Buckwheat cover before termination (left) and after (right) interplanted with Eggplant. Photo courtesy Daniel Leonard, UF/IFAS Calhoun County Extension.
Now that I’ve convinced you of Buckwheat’s raised bed cover crop merits, let’s talk technical and learn how and when to grow it. Buckwheat seed is easily found and can be bought in nearly any quantity. I bought a one-pound bag online from Johnny’s Selected Seeds for my raised beds, but you can also purchase larger sizes up to 50 lb bags if you have a large area to cover. Buckwheat seed germinates quickly as soon as nights are warmer than 50 degrees F and can be cropped continuously until frost strikes in the fall. A general seeding rate of 2 or 3 lbs/1000 square feet (enough to cover about thirty 4’x8’ raised beds, it goes a long way!) will generate a thick cover. Simply extrapolate this out to 50-80 lbs/acre for larger garden sites. I scattered seeds over the top of my beds at the above rate and covered lightly with garden soil and obtained good results. Unlike other cover crops (I’m looking at you Crimson Clover) Buckwheat is very tolerant of imperfect planting depths. If you plant a little deep, it will generally still come up. A bonus, no additional fertilizer is required to grow a Buckwheat cover in the garden, the leftover nutrients from the previous vegetable crop will normally be sufficient!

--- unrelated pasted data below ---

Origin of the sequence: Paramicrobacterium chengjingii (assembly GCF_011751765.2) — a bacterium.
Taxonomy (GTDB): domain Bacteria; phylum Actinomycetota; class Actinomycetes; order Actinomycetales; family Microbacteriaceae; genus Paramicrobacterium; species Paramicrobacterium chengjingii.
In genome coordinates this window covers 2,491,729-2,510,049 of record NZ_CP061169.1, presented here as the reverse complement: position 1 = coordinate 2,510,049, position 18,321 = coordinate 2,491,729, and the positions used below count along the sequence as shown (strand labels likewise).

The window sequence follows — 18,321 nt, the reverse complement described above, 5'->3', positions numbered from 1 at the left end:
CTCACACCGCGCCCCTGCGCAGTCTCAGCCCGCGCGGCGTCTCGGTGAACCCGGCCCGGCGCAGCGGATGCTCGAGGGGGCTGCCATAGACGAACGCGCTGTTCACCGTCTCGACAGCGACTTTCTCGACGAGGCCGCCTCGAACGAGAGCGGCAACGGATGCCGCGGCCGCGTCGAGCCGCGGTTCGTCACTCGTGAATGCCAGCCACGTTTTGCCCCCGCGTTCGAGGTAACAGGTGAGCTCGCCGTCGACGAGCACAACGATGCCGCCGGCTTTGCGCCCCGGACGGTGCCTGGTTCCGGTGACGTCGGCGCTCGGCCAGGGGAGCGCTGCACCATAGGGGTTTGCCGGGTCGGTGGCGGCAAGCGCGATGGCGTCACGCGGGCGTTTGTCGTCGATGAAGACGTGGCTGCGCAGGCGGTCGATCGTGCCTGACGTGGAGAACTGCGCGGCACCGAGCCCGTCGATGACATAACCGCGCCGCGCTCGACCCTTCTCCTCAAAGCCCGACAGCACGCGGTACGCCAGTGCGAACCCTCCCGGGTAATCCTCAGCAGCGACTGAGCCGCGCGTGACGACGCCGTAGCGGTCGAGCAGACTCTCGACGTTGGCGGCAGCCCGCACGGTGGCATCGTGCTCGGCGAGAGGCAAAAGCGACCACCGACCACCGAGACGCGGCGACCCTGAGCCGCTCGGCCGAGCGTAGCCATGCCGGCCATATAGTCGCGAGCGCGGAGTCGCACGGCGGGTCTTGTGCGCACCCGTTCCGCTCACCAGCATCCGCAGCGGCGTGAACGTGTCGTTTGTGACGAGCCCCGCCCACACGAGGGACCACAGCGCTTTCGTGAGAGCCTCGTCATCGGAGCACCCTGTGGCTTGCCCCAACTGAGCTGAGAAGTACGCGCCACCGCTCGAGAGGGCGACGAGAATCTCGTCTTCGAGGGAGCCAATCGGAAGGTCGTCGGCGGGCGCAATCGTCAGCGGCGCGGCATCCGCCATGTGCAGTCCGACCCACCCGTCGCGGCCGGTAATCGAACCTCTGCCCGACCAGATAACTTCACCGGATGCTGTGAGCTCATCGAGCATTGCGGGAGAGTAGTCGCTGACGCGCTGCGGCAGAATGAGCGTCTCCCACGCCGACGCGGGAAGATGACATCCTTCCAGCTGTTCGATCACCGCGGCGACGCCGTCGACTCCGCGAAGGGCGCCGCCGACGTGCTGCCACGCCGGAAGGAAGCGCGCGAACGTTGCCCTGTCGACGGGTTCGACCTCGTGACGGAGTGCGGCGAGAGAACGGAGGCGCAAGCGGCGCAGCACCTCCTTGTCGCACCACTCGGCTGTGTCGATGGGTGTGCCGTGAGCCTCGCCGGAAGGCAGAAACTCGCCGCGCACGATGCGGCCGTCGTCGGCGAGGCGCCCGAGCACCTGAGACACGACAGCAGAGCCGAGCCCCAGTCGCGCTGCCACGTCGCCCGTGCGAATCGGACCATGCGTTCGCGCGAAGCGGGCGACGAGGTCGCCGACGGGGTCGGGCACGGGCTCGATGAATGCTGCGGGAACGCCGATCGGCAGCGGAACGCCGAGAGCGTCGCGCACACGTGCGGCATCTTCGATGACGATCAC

Buckwheat “mulch” after termination. Photo courtesy of Daniel Leonard, UF/IFAS Calhoun County Extension.